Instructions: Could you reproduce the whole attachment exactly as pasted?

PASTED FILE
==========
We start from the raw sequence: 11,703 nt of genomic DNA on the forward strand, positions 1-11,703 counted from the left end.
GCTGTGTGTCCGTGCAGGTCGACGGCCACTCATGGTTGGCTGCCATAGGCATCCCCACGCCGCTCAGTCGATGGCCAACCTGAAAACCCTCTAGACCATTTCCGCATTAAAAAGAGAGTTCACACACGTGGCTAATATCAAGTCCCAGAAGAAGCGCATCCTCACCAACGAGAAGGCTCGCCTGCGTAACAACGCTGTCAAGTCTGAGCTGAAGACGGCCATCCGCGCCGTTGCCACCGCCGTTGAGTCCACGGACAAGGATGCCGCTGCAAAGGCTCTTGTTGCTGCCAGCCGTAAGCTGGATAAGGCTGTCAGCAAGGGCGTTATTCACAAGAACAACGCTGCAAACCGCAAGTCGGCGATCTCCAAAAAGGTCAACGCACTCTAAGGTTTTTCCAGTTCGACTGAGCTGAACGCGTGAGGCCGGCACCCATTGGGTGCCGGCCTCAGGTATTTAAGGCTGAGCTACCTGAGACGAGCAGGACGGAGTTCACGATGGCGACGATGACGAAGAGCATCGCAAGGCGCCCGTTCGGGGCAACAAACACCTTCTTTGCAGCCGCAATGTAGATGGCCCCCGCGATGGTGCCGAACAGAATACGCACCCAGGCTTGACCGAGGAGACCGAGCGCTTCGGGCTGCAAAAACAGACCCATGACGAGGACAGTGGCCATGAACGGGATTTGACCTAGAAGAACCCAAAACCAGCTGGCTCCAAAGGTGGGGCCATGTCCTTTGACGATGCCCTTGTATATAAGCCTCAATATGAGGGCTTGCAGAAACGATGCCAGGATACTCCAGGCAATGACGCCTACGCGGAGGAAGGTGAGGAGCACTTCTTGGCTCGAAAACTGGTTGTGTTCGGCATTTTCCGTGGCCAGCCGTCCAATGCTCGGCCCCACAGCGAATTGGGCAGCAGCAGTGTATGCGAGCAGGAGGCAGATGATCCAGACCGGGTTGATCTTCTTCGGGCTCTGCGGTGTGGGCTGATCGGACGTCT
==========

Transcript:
We start from the raw sequence: 11,703 nt of genomic DNA on the forward strand, positions 1-11,703 counted from the left end.
GCTGTGTGTCCGTGCAGGTCGACGGCCACTCATGGTTGGCTGCCATAGGCATCCCCACGCCGCTCAGTCGATGGCCAACCTGAAAACCCTCTAGACCATTTCCGCATTAAAAAGAGAGTTCACACACGTGGCTAATATCAAGTCCCAGAAGAAGCGCATCCTCACCAACGAGAAGGCTCGCCTGCGTAACAACGCTGTCAAGTCTGAGCTGAAGACGGCCATCCGCGCCGTTGCCACCGCCGTTGAGTCCACGGACAAGGATGCCGCTGCAAAGGCTCTTGTTGCTGCCAGCCGTAAGCTGGATAAGGCTGTCAGCAAGGGCGTTATTCACAAGAACAACGCTGCAAACCGCAAGTCGGCGATCTCCAAAAAGGTCAACGCACTCTAAGGTTTTTCCAGTTCGACTGAGCTGAACGCGTGAGGCCGGCACCCATTGGGTGCCGGCCTCAGGTATTTAAGGCTGAGCTACCTGAGACGAGCAGGACGGAGTTCACGATGGCGACGATGACGAAGAGCATCGCAAGGCGCCCGTTCGGGGCAACAAACACCTTCTTTGCAGCCGCAATGTAGATGGCCCCCGCGATGGTGCCGAACAGAATACGCACCCAGGCTTGACCGAGGAGACCGAGCGCTTCGGGCTGCAAAAACAGACCCATGACGAGGACAGTGGCCATGAACGGGATTTGACCTAGAAGAACCCAAAACCAGCTGGCTCCAAAGGTGGGGCCATGTCCTTTGACGATGCCCTTGTATATAAGCCTCAATATGAGGGCTTGCAGAAACGATGCCAGGATACTCCAGGCAATGACGCCTACGCGGAGGAAGGTGAGGAGCACTTCTTGGCTCGAAAACTGGTTGTGTTCGGCATTTTCCGTGGCCAGCCGTCCAATGCTCGGCCCCACAGCGAATTGGGCAGCAGCAGTGTATGCGAGCAGGAGGCAGATGATCCAGACCGGGTTGATCTTCTTCGGGCTCTGCGGTGTGGGCTGATCGGACGTCT